A student’s success, in other words, is not determined solely by his or her classroom experience but by the use of personalized educational tools and conveyance of skills needed to gain employment and successfully navigate life post-graduation. Therefore, all relevant data and interaction history must be made available to the student and appropriate staff member to continuously track student progress and ensure successful completion of the educational journey. The good news for many institutions is that data is already a top priority. In fact, Ovum’s 2018 ICT Enterprise Insights survey found that 58% of universities rank both customer relationship management (CRM) and analytics among their top three projects.
Graduating with an Education and Outcomes
The focus on linking learning with professional outcomes will undeniably shape curriculum at leading universities, as new students increasingly demand that schools enable them to graduate in the most time-efficient fashion with the degree or credential that leads directly to their chosen career.
And as institutions receive greater and more timely insight into the most in-demand courses and skills, their hiring decisions, timetabling and course content decisions may change (e.g., pacing offerings against immediate market demand, splitting and recombining traditional offerings, or changing the mix of online/on-campus opportunities).
Therefore, the forward-thinking university must take an approach that transcends historical university structures, where data is siloed and interactions and insights are limited across functional boundaries. A focus on student centricity will take institutions away from an instructor-centric or course-centric model to one where the needs of the largest and most important group of constituents, who desire a personalized and consumer-like experience, is foregrounded. To enhance student success, a smarter campus will be needed, enabled by emerging digital technologies and smarter systems. Together, the changes to course structure, pedagogy, student and employer expectations will necessitate a change to both the culture and technology of higher education that will likely take shape as follows.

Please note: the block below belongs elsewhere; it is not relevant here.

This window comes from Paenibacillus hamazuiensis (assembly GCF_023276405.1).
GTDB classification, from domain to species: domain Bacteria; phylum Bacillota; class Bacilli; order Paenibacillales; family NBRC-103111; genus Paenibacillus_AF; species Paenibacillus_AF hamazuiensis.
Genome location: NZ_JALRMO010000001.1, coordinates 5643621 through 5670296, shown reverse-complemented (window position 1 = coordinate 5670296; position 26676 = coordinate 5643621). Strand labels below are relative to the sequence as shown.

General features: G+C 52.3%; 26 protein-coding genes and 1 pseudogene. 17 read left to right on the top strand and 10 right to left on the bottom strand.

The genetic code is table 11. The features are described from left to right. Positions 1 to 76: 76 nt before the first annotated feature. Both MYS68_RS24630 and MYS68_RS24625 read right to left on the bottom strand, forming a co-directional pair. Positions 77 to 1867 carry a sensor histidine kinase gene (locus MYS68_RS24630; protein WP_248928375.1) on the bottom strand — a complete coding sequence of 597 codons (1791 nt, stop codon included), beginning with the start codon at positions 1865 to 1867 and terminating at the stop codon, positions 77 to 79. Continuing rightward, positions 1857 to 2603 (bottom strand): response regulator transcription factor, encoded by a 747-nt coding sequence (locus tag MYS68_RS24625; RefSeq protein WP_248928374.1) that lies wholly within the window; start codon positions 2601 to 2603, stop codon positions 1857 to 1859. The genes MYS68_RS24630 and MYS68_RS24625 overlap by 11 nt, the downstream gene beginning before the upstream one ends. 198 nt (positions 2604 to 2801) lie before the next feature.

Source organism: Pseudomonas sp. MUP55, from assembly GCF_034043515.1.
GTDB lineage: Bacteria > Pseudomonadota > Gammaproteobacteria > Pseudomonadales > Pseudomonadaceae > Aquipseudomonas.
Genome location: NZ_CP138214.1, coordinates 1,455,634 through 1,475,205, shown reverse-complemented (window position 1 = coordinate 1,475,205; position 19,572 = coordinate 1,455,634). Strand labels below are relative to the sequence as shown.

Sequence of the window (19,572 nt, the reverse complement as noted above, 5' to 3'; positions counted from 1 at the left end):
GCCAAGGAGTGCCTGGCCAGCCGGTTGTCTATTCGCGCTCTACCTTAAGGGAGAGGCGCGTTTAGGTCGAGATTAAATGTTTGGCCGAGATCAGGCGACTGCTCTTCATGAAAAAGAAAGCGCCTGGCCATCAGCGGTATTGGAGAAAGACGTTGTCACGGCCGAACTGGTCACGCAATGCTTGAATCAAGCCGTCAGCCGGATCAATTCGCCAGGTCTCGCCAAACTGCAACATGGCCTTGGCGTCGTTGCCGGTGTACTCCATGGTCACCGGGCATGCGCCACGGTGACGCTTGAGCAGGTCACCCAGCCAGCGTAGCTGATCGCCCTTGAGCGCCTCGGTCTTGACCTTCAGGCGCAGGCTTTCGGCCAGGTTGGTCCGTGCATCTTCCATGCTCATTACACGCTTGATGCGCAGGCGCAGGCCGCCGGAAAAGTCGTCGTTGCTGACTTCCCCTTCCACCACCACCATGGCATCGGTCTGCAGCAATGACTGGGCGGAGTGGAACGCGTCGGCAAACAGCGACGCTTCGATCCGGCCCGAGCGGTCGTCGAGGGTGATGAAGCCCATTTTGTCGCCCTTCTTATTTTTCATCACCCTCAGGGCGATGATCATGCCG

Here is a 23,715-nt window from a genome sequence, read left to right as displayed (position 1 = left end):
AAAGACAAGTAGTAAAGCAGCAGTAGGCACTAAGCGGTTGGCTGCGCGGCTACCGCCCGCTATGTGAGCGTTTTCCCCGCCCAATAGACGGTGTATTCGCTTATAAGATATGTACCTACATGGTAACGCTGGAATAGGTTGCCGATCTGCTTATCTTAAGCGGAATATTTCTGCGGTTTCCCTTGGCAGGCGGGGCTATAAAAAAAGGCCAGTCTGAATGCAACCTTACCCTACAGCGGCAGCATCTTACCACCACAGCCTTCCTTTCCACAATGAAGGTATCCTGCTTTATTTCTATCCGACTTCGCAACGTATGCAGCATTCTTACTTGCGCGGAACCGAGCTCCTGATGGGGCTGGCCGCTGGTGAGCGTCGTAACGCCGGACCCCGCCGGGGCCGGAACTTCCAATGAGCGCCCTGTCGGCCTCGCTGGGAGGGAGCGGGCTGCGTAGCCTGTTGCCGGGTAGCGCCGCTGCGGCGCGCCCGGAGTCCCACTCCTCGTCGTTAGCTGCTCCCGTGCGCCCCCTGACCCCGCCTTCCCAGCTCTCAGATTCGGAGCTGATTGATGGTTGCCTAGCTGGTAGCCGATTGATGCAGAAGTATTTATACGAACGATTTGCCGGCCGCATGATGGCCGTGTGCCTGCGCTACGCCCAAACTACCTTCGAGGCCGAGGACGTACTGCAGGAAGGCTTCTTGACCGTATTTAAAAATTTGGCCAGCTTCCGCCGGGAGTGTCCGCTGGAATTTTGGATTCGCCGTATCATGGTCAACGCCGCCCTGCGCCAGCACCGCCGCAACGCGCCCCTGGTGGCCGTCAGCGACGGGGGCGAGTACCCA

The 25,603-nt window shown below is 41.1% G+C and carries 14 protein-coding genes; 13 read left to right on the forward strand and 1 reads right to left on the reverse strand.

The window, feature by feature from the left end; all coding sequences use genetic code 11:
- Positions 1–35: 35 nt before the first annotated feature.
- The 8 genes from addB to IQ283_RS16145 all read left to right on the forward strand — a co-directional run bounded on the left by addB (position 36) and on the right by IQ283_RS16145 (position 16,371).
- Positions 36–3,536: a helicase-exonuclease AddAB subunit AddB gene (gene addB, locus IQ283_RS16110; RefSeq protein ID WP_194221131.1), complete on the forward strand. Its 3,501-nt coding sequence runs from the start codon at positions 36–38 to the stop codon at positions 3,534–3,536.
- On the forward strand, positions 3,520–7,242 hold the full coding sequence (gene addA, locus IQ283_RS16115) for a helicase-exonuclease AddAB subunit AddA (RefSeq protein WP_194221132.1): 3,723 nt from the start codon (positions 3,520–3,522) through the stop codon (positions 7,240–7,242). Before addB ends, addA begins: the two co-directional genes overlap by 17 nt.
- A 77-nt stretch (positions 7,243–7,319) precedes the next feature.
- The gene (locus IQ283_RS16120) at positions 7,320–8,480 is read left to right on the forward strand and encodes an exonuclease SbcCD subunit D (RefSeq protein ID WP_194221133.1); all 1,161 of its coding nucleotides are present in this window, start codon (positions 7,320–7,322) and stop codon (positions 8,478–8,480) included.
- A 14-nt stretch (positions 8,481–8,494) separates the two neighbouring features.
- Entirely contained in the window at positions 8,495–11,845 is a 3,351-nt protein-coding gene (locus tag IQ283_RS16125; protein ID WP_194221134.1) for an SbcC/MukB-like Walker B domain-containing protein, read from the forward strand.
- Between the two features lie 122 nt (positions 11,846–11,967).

Four Future University Archetypes
Some U.S, universities face declining enrollments that are pushing them to consider closing or consolidating with other institutions.
For world-leading universities and courses, reputation can be expected to provide some insulation from changing market demand. For mid- and small-range players, however, the competitive landscape will likely be fierce. According to our research, the path forward could entail four likely scenarios.
Society builder: a broad-based mega-institution.
Think “all things to all people.” This is the existing large-university model, which is popular with those looking for a career-launching, well-rounded education. A traditional cohort experience remains a key focus, despite extensive use of online learning and collaboration. However, lock-step, large-group delivery is no longer the norm, as the realities of earn-while-you-learn has shifted from business hours and mass face-to-face delivery of core content. The predominance of flipped classrooms and other new teaching methods have compounded this trend, leaving large lecture halls vacant for a substantial proportion of the week and pushing to the limit the utilization of smaller formal and informal learning spaces.